Court: United States District Court for the Northern District of New York
Case Name: Montanez v. City of Syracuse
Citation: 2019 U.S. Dist. LEXIS 152674
The plaintiff brought this sexual assault action against the defendant city. The plaintiff alleged that a police officer employed by the city reported to her residence upon responding to a 911 call and directed her to engage in sexual activities with him. The defendant moved to preclude the testimony of the plaintiff’s police expert witness under Rules 702, 703, and 704 of the Federal Rules of Evidence.
The Police Expert
The police expert witness served with the New York City Housing Police and the New York City Police Department before retiring as a Captain after 15 years of service. The expert served as a commanding officer in the office of legal matters before going on to work as an integrity control officer in the legal bureau as well as the license division at the NYPD. Prior to his retirement, the police expert worked in the special prosecutor’s office, which prosecuted officers accused of serious corruption and misconduct. The police expert obtained a law degree in 2000, practicing as a criminal defense attorney for 19 years. The expert was a member of the American Association of Law Enforcement Professionals, the Fraternal Order of Police, and the Captain’s Endowment Association.
The defendant moved to exclude the plaintiff’s police expert witness on the grounds that his experience in police matters was ‘stale.’ The defendants claimed that the expert was no longer qualified to opine on such matters because almost 20 years had passed since his retirement from the police force. Furthermore, the defendant claimed the police expert unfairly opined on rumors regarding said officer’s alleged sexual misconduct with other women in the past.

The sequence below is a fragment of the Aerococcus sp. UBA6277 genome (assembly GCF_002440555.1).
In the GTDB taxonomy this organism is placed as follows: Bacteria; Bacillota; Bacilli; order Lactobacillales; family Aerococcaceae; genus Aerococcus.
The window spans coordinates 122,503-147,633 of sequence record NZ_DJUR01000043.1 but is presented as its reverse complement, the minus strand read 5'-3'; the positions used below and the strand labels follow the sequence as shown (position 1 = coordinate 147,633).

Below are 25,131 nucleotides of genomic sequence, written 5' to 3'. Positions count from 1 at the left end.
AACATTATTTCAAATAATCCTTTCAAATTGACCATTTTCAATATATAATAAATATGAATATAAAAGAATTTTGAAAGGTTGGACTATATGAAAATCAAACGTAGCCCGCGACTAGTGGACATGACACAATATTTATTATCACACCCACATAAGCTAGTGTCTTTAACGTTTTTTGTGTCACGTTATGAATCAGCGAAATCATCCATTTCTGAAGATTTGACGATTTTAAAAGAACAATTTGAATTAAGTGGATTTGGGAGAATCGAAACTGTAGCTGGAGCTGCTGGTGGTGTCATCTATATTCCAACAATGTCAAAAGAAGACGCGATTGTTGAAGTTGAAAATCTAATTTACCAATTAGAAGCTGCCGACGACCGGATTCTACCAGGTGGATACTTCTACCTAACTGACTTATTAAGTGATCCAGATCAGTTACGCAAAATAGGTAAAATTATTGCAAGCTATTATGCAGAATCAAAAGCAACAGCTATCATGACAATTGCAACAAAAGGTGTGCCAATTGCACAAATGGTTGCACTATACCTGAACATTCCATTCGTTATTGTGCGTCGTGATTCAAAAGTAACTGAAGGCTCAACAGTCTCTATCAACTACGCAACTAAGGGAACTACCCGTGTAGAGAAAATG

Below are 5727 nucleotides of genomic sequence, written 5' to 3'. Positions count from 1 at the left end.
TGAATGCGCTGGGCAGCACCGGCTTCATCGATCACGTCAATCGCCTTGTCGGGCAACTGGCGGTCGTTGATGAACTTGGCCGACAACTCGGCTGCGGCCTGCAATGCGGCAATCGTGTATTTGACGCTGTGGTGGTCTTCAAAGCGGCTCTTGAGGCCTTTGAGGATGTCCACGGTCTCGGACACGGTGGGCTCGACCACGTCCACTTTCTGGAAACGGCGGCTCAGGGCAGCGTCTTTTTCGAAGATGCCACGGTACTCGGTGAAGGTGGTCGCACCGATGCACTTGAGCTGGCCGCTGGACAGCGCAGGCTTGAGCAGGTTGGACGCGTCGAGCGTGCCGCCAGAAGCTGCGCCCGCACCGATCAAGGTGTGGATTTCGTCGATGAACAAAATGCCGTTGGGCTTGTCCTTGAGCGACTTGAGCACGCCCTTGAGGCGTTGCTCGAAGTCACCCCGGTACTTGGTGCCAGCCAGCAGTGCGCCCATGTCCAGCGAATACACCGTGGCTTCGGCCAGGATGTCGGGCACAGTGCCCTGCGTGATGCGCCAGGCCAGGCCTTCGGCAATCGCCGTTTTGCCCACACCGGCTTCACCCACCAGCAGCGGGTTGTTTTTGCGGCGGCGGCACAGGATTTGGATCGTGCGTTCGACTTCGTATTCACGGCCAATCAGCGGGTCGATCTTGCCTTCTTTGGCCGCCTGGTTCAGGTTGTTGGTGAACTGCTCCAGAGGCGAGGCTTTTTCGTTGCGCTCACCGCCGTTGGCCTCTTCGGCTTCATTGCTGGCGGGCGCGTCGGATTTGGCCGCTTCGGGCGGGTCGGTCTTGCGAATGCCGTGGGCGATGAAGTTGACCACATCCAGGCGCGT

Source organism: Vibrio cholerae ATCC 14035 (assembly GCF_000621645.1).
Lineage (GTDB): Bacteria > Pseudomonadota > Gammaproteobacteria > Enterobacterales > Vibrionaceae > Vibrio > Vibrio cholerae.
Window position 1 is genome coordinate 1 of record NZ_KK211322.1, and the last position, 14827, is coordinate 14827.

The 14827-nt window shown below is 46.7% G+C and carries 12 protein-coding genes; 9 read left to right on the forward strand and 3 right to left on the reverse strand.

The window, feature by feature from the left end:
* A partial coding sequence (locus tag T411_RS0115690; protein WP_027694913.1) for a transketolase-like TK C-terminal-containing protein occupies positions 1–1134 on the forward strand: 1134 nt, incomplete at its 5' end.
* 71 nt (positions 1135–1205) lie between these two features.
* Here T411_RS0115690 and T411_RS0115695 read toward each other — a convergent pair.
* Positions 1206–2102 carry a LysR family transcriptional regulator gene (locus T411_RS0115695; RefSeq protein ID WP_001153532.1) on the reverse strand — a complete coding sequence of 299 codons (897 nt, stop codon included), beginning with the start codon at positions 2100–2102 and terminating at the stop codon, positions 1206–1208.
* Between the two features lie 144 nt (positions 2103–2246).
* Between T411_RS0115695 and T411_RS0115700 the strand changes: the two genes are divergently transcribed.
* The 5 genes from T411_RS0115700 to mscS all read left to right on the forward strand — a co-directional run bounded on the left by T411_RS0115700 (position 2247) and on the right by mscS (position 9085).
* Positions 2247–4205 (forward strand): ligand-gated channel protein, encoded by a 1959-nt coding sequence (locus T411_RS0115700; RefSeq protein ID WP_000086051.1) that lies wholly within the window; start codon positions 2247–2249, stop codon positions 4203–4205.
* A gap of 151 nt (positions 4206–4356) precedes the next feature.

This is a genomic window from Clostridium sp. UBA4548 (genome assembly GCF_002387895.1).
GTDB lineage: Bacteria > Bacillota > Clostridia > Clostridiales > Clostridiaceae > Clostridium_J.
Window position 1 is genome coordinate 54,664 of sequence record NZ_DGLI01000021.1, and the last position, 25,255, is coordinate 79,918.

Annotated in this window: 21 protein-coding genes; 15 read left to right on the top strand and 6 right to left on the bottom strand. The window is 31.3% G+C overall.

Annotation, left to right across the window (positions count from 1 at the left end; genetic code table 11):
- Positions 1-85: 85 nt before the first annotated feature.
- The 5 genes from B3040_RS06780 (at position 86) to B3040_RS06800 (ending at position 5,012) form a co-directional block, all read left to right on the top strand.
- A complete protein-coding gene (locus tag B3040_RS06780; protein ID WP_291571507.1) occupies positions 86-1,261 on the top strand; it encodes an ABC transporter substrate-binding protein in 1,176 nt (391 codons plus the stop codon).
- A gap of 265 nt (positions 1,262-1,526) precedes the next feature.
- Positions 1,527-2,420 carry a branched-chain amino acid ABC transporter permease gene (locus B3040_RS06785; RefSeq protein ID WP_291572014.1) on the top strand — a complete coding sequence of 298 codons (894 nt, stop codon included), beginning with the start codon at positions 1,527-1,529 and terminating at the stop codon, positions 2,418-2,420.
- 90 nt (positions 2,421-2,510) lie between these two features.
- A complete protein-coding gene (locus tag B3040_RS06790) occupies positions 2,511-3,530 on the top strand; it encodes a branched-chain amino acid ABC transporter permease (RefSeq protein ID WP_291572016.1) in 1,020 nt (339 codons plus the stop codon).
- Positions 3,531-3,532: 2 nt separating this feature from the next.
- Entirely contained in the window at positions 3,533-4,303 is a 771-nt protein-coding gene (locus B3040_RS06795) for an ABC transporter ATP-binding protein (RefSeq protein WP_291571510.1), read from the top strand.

The court found the police expert to be suitably qualified to testify on the proper conduct of police officers, having served in the force for 15 years and five years specifically in police investigative and disciplinary proceedings. The court believed the defendant’s apprehensions about the expert’s experience being stale could be addressed during cross-examination, noting that “disputes as to the strength of [an expert’s] credentials, faults in his use of different etiology as a methodology, or lack of textual authority for his opinion, go to the weight, not the admissibility, of his testimony,” citing McCullock v. H.B. Fuller Co.
Furthermore, the court asserted that the police expert witness based his report on his personal experience researching police misconduct, administering disciplinary techniques, and prescribing punishments in cases of police wrongdoing. The expert also conducted an audit of the NYPD procedural manual and reviewed reports and statements created regarding the present case to form his opinion.
The court believed that the police expert’s opinion should not be rendered unreliable simply because he did not follow the traditional scientific methodology subject to peer-review. His methods were “nevertheless based on data—including personal experience…review of police manuals and other primary sources…’ of a type reasonably relied on by experts in various disciplines of social science,'” citing Vasquez v. City of New York.
However, the court limited the extent to which the police expert could proffer his opinion by allowing him to only testify about how the defendant’s police response compared to conduct in other departments. The court precluded the police expert from testifying on how departmental misconduct allowed the police officer in question to continue his own misconduct. The expert was also precluded from testifying on rumors regarding said officer’s sexual misconduct with other women in the past.
The defendant’s motion to preclude the expert opinion of the plaintiff’s police expert witness was granted in part and denied in part.